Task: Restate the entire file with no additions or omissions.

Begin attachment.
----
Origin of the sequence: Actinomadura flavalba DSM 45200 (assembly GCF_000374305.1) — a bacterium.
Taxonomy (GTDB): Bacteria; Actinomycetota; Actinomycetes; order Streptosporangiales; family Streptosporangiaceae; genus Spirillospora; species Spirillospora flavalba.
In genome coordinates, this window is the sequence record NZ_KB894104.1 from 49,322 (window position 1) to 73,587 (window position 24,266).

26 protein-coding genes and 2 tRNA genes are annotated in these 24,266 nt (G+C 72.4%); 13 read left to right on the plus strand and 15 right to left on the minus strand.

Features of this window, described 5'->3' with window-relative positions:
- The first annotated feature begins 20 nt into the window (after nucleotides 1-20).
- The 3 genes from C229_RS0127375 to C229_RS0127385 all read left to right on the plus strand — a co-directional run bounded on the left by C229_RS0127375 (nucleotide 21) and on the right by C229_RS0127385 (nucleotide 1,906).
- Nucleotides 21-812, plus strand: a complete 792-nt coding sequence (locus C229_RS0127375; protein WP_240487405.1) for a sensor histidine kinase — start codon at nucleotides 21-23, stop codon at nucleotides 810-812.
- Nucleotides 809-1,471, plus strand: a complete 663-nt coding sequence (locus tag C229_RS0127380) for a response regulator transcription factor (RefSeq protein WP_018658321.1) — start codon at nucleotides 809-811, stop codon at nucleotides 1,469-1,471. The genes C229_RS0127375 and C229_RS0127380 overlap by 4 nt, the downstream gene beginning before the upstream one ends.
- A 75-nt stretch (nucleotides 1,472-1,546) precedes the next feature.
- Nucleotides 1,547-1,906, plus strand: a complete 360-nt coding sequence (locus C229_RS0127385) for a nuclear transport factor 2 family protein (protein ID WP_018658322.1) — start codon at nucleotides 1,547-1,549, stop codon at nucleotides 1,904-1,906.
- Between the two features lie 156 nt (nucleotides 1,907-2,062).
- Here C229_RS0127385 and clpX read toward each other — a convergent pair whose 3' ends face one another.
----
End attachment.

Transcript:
Origin of the sequence: Actinomadura flavalba DSM 45200 (assembly GCF_000374305.1) — a bacterium.
Taxonomy (GTDB): Bacteria; Actinomycetota; Actinomycetes; order Streptosporangiales; family Streptosporangiaceae; genus Spirillospora; species Spirillospora flavalba.
In genome coordinates, this window is the sequence record NZ_KB894104.1 from 49,322 (window position 1) to 73,587 (window position 24,266).

26 protein-coding genes and 2 tRNA genes are annotated in these 24,266 nt (G+C 72.4%); 13 read left to right on the plus strand and 15 right to left on the minus strand.

Features of this window, described 5'->3' with window-relative positions:
- The first annotated feature begins 20 nt into the window (after nucleotides 1-20).
- The 3 genes from C229_RS0127375 to C229_RS0127385 all read left to right on the plus strand — a co-directional run bounded on the left by C229_RS0127375 (nucleotide 21) and on the right by C229_RS0127385 (nucleotide 1,906).
- Nucleotides 21-812, plus strand: a complete 792-nt coding sequence (locus C229_RS0127375; protein WP_240487405.1) for a sensor histidine kinase — start codon at nucleotides 21-23, stop codon at nucleotides 810-812.
- Nucleotides 809-1,471, plus strand: a complete 663-nt coding sequence (locus tag C229_RS0127380) for a response regulator transcription factor (RefSeq protein WP_018658321.1) — start codon at nucleotides 809-811, stop codon at nucleotides 1,469-1,471. The genes C229_RS0127375 and C229_RS0127380 overlap by 4 nt, the downstream gene beginning before the upstream one ends.
- A 75-nt stretch (nucleotides 1,472-1,546) precedes the next feature.
- Nucleotides 1,547-1,906, plus strand: a complete 360-nt coding sequence (locus C229_RS0127385) for a nuclear transport factor 2 family protein (protein ID WP_018658322.1) — start codon at nucleotides 1,547-1,549, stop codon at nucleotides 1,904-1,906.
- Between the two features lie 156 nt (nucleotides 1,907-2,062).
- Here C229_RS0127385 and clpX read toward each other — a convergent pair whose 3' ends face one another.